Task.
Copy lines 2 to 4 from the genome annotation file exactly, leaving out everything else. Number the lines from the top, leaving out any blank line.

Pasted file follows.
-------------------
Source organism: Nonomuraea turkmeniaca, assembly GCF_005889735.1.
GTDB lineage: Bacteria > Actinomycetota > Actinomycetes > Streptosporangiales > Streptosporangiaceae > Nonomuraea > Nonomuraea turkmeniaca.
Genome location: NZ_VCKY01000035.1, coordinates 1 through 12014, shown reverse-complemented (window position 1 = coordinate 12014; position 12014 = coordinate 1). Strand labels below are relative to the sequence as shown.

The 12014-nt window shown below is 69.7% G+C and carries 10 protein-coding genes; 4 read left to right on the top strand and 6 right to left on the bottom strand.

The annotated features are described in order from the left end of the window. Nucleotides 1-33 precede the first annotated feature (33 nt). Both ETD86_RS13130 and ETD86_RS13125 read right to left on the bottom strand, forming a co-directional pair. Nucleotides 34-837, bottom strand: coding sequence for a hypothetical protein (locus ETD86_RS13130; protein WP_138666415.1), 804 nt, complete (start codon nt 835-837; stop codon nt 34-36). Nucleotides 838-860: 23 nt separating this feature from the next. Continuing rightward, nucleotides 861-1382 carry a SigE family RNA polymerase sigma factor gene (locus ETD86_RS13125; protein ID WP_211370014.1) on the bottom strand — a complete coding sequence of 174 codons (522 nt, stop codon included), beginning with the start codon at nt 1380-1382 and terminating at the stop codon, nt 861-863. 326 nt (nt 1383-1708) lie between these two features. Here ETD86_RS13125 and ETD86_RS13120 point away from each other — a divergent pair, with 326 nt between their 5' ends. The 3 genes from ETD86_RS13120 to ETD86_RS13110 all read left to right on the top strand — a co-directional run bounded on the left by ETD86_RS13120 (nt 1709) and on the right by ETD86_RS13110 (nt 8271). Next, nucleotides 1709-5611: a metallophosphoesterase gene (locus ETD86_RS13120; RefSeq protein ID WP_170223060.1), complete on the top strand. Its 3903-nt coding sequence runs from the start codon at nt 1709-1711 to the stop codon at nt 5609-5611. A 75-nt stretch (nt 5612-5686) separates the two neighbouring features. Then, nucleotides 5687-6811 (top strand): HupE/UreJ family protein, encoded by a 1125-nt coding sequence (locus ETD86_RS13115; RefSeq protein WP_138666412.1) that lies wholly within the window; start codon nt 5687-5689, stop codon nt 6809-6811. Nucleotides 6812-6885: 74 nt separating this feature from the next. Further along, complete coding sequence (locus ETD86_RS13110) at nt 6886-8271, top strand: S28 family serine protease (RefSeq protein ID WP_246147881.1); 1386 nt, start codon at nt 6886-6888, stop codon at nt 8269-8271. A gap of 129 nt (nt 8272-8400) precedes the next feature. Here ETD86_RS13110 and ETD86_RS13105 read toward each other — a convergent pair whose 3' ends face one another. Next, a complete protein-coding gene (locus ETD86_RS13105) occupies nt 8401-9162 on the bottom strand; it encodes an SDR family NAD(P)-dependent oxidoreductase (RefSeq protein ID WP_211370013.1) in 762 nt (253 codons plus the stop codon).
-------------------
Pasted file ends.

GTDB lineage: Bacteria > Actinomycetota > Actinomycetes > Streptosporangiales > Streptosporangiaceae > Nonomuraea > Nonomuraea turkmeniaca.
Genome location: NZ_VCKY01000035.1, coordinates 1 through 12014, shown reverse-complemented (window position 1 = coordinate 12014; position 12014 = coordinate 1). Strand labels below are relative to the sequence as shown.

The 12014-nt window shown below is 69.7% G+C and carries 10 protein-coding genes; 4 read left to right on the top strand and 6 right to left on the bottom strand.